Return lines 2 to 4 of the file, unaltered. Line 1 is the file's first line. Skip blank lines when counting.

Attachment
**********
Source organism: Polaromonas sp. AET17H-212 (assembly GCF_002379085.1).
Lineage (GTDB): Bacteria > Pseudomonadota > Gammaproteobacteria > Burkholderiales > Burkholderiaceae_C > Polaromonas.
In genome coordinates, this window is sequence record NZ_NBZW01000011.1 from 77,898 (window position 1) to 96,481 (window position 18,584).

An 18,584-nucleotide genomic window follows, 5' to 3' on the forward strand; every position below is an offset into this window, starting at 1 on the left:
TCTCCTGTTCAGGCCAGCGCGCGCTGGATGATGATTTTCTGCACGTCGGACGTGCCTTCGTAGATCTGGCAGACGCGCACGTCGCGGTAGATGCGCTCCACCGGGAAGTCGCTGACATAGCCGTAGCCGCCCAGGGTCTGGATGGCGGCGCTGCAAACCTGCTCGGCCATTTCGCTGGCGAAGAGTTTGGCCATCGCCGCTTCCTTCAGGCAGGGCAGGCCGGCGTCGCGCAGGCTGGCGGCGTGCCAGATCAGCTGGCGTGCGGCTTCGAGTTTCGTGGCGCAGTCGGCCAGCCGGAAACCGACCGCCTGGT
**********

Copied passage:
Lineage (GTDB): Bacteria > Pseudomonadota > Gammaproteobacteria > Burkholderiales > Burkholderiaceae_C > Polaromonas.
In genome coordinates, this window is sequence record NZ_NBZW01000011.1 from 77,898 (window position 1) to 96,481 (window position 18,584).

An 18,584-nucleotide genomic window follows, 5' to 3' on the forward strand; every position below is an offset into this window, starting at 1 on the left: